Ahead of the MLB Season back in March, we posted an article with all of our preseason projected division results.
Some teams have been completely living up to expectations- teams like the Astros, White Sox, and Braves are all atop their divisions as we thought! The same goes for teams like the Orioles and the Pirates, who ended up being just as big of a disaster as the consensus thought.
However, there were some others that either underperformed or over-performed completely out of nowhere.

This is our apology tour, be it for the right or wrong reasons, to the fans of the teams that we jumped to conclusions.


Tampa Bay Rays

After the Rays had a complete meltdown in the World Series with the way they managed Blake Snell, they were expected to take a step back after the discourse with Kevin Cash led to the Rays trading their ace to the Padres.

So without Snell, the new face of the franchise Tyler Glasnow, who was on a Cy Young pace, went down for the season needing Tommy John surgery. Then, they traded their starting shortstop, Willy Adames, who is currently putting up MVP numbers in Milwaukee.

Photo: The Canadian Press

They still have cruised to the best record in baseball steadily all season and have never seemed to have a lapse in the process while having one of the lowest payrolls in baseball.

The Rays win. No matter what. Whether it’s through their new prospects, their bullpen, the cheap veteran contracts, or players you’ve never heard of, they are a constant, and anyone who doubts their small-market nerd operation year after year should feel just as stupid as they make the rich teams look when they beat them.


Minnesota Twins

“What a nightmare of a year in Minnesota,” says the Minnesota sports fan to his/her dismay every year when hope enters the equation.

They brought back the majority of their roster that put up a great regular season and melted down in the playoffs, just as usual, looking to bounce back. Well, the meltdown happened at the beginning of the season rather than in the postseason.

They came out of the gates with a 5-2 record, looking like the offensive powerhouse that they were in years past, then they got hit with COVID issues, a Byron Buxton injury, and their bullpen blowing leads and suddenly they had the worst record in the league and couldn’t ever recover from it. Buxton came back from that injury only to break his hand on a hit-by-pitch. Their bad luck forced them to deal Cruz to Tampa and Berrios to Toronto.

We predicted to be the up-and-coming powerhouse to potentially take over the Central from them, but no one would have guessed that they’d be 5th in the division for the majority of the year with as many veteran players that they brought back. That’s just the unpredictability of baseball, babe.


San Francisco Giants

The sexy teams out west were the Dodgers and Padres. The collective baseball community had them penciled in as the favorites to compete for the NL Pennant, with the Dodgers trying to repeat with an even deeper roster and San Diego loading up in free agency.

Paddling in on their kayaks in McCovey Cove are the old, grizzled San Francisco Giants, to not only show both of them up in their division but take the best record in baseball for the majority of the season.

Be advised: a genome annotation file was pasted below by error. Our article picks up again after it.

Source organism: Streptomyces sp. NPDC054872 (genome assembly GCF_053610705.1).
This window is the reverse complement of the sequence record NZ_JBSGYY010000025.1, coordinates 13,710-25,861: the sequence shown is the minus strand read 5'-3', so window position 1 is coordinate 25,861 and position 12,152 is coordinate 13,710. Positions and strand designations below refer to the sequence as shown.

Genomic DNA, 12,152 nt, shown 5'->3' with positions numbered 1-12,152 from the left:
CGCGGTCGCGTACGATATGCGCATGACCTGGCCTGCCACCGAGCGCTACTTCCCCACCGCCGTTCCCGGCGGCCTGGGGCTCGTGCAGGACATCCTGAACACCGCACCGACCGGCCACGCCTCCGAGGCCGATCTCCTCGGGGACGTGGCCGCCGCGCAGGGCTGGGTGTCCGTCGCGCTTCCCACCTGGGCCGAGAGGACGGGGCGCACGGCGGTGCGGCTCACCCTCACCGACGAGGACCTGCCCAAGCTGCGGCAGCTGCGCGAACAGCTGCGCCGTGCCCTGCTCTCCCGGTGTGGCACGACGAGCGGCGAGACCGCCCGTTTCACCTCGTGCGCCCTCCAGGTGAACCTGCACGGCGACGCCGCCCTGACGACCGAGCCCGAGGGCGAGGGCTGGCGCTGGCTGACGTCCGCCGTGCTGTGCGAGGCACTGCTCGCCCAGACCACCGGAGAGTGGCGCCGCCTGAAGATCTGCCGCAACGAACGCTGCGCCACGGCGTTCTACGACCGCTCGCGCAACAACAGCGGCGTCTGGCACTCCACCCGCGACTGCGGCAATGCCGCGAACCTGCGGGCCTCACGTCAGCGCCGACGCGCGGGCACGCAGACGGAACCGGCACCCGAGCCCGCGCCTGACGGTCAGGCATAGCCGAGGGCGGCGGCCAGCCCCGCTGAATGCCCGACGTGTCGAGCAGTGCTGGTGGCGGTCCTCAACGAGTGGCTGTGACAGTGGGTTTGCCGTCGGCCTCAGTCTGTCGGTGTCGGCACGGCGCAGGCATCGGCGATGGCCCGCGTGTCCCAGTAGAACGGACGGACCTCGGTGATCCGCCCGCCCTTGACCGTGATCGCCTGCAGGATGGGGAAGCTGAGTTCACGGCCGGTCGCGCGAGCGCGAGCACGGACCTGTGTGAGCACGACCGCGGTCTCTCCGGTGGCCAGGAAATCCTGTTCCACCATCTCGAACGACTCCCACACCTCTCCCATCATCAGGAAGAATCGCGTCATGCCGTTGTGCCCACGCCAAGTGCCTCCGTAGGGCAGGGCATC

While they weren’t expected to be as abysmal as the Rockies or D-Backs in the NL West, San Francisco was expected to be an older team with veterans on expiring deals to maybe be competitive long enough to get some trade value out of their pieces at the deadline and be in the market as a big-spender in the offseason. Little did we know that Buster Posey (age 34), Brandon Crawford (age 34), and Brandon Belt (age 33) would all have career years, their pitching staff and bullpen would virtually be unstoppable with the second-best ERA and WHIP in the majors and the fewest walks allowed.

They’ve already exceeded their preseason projected win total at 75.5. The whole first half of the year was a mirage of “okay, when is this magic going to stop?” and it never has. And rather than punt on their high value, they’re going for it- they made a trade at the deadline for former MVP Kris Bryant and WANT to win! It’s a beautiful story of old guys proving they’ve still got it.

We’re sorry, San Francisco.


St. Louis Cardinals

We’re not mad, we’re just disappointed.

When the Cardinals made the offseason move to go out and trade for Nolan Arenado, the All-Star, Platinum Glove-winning third baseman, it was generally thought that this was THE move to fly to the top of the NL Central and firmly plant their flag as the organization that was going for it; the Cubs had dealt Yu Darvish and were approaching a rebuild, the Reds lost Bauer, the Pirates were tanking, and the Brewers didn’t make a splash that size. St. Louis had already won the Central and made the NLCS in 2019 without even having a star the size of Arenado before, winning it because of their consistent organizational success, so this was the biggest addition since Pujols left.

They’re not entirely out of the race for the second wild card, but what a mediocre, unexciting season.

The Brewers have coasted at the top of the division as one of the best teams in baseball, meanwhile, the Cardinals have had pitching that walks the most batters and strikes out the fewest, and has blown leads left and right. They’ve been around .500 all year, even behind the Reds, and decided not to make any significant trades before the deadline to get them some significant help. They were supposed to be an NL powerhouse!

Arenado will be with the birds for a while, and Jack Flaherty will come back from injury, but what a lackluster season in terms of expectations.


Featured Image: Neville E. Guard/KNBR
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